25 October 2012

WWII War Ration Books

Image as appears on referenced page

GenealogyToday has a really neat page about WWII Ration Books

I love the introduction to the page which really captures what we all think, at one time or another.

Genealogists are always in search of new record sources when confronted with a brick wall. Well, can you think of a resource that not only gives you name, address, age and occupation, but also height and weight of a person? Interestingly, the ration books issued during World War Two attempted to capture* these items.

Currently the collection includes over 11,000 entries and there is a nice search feature.

Though my father’s family is not yet found listed here (Acey in Salem MA), more than likely they did receive rations.  My father’s father and several grandparents all died before 1945 and I know that the family lived in pretty dire circumstances.

And, that didn’t stop me from looking around and boy are these neat!  I did NOT “really” appreciate their existence until I started looking around here.   

And, there is a nice series of article links where one can learn about ration books! 

Have you tracked your family through ration books?  Did you make any neat discoveries? Always like to hear about what readers have found!

Editor’s Note: The Ames Historical Society has a nice online exhibit about Ration Books etc during WWII as does the American Centuries site.


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  1. Yes, I have a nice collection of ration books from my grandparents, parents, aunt and uncle. It gave me an exact address for the uncle in a period when we knew only that he was living somewhere in New Jersey. Having the definite address led to census and other records.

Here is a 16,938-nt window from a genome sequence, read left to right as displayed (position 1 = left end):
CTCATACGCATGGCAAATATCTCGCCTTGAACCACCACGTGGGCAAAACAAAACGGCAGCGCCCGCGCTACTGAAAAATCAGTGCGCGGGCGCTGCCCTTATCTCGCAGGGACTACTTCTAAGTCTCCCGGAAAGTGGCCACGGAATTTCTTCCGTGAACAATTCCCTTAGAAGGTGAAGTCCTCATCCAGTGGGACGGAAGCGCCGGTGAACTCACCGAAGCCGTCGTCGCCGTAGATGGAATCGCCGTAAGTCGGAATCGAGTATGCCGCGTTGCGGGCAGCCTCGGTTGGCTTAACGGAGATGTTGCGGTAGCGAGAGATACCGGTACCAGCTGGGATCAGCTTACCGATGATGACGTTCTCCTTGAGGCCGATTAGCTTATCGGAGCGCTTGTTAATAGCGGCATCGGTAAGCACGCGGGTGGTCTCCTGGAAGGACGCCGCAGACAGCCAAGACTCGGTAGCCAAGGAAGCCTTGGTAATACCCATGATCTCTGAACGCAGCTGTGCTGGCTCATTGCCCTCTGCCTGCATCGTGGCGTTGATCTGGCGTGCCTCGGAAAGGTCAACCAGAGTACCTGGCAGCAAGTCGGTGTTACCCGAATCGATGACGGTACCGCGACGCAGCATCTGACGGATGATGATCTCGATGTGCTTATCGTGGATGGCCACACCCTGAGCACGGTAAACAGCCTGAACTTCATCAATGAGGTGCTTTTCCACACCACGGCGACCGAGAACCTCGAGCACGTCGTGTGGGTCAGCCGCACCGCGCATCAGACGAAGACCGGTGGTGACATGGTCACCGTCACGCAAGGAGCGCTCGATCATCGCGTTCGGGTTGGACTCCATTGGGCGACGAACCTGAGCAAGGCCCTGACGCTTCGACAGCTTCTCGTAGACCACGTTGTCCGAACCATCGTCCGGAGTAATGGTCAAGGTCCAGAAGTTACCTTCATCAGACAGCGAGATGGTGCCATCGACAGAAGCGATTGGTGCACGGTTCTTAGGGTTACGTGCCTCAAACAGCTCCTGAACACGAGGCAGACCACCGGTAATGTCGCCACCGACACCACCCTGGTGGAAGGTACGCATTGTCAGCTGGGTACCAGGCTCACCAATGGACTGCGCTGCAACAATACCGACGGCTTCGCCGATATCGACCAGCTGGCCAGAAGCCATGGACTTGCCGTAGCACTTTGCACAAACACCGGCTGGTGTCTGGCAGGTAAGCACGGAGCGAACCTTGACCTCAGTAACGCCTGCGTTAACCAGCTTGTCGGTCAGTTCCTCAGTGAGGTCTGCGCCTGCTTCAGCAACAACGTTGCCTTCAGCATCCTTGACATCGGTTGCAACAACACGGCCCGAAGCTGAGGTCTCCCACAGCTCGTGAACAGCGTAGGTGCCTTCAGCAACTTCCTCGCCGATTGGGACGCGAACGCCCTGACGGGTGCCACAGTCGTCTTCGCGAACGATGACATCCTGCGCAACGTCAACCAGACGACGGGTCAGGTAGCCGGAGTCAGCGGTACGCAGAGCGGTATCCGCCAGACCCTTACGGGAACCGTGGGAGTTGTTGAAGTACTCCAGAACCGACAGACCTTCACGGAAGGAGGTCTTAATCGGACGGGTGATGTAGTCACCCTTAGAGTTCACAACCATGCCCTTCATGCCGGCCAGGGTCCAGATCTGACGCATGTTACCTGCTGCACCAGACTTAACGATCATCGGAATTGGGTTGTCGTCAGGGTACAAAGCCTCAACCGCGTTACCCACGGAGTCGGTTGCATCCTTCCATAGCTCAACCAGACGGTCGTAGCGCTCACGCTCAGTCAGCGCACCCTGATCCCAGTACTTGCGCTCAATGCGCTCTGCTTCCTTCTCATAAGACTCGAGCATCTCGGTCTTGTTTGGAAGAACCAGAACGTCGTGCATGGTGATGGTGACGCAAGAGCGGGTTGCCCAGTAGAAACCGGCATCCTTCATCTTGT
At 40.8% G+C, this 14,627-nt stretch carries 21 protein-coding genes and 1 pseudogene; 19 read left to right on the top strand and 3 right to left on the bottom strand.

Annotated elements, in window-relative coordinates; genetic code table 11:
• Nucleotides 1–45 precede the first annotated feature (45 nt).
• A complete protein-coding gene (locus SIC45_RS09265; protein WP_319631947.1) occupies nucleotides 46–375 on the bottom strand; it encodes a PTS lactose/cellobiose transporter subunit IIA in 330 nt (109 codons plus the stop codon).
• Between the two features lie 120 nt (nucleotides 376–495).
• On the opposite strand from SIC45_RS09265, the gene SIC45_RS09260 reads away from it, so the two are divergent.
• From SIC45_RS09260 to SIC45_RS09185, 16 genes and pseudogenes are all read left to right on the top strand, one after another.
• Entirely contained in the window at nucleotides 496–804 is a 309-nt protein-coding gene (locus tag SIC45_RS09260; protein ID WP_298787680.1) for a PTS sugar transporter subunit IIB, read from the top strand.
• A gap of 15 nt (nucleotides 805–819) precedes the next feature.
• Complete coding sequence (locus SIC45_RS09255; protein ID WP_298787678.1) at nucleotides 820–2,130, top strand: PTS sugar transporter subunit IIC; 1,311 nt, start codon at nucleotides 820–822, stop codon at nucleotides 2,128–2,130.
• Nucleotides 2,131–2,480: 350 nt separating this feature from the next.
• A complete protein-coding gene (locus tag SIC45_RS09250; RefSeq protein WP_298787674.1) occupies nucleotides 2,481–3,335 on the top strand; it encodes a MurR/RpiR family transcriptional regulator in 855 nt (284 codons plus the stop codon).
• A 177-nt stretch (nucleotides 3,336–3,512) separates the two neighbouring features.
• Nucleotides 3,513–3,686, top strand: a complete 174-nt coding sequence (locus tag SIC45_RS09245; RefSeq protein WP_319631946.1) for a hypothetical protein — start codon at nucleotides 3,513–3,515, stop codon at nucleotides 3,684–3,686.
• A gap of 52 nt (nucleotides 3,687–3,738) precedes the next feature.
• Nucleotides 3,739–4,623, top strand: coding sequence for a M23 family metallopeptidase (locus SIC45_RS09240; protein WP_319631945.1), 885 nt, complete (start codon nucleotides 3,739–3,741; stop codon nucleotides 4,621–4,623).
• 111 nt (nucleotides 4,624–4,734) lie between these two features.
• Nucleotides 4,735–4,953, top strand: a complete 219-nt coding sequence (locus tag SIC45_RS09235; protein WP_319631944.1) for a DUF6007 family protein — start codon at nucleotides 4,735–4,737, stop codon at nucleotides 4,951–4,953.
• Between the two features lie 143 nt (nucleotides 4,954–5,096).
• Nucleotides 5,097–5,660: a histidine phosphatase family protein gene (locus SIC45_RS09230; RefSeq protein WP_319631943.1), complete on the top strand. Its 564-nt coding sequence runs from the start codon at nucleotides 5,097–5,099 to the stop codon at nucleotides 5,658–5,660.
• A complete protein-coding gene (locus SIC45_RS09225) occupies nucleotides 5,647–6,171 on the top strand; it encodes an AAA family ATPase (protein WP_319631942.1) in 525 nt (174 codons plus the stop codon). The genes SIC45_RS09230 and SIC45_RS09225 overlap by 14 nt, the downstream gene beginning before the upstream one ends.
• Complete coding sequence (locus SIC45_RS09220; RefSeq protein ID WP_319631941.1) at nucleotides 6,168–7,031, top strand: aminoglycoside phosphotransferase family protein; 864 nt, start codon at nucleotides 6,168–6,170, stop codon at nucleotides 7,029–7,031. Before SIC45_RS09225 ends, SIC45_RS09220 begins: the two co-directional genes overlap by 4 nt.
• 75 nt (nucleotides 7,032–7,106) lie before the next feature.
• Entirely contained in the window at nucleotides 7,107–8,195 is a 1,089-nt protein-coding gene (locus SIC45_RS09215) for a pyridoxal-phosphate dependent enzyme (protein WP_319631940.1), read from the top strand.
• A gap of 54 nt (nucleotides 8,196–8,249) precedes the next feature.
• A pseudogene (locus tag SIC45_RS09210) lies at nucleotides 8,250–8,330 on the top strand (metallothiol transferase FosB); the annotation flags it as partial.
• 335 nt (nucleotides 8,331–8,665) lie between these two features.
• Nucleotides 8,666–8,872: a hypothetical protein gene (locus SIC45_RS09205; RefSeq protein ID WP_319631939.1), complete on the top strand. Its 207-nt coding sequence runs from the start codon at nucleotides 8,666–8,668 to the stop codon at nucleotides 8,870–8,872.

2. How neat -- my family wasn't big on "saving" anything ... and so this was the first time that I really appreciated rationing in a genealogical context! Thanks for sharing.

  3. I think the comment about the ration books is in error. Having lived through this time, and refreshing my memory, I believe the ration books were issued to all. They were deemed necessary in order to distribute short supplies of all kinds of things during WWII. All kinds of production facilities were turned to production of war materiels, so general consumer products were in low supply.

    Need to check the facts.

    Winifred McNabb, Houston, TX

  4. An Upfront with NGS reader shared ...

    I believe the ration books were not a "welfare" matter but an attempt to make sure that everyone or family had their fair share of what meat, etc., was available during the war. Many, many people were in dire circumstances - we were just coming out of the Depression. I have no ration books, but many ration tokens.

    I'm not much of an Internet explorer and didn't think to check Google, although a year or so ago I did learn that the tokens (smaller than a dime, blue and red having different values) were some kind of a wood substance. I think they were "change" from an incompletely used ration coupon.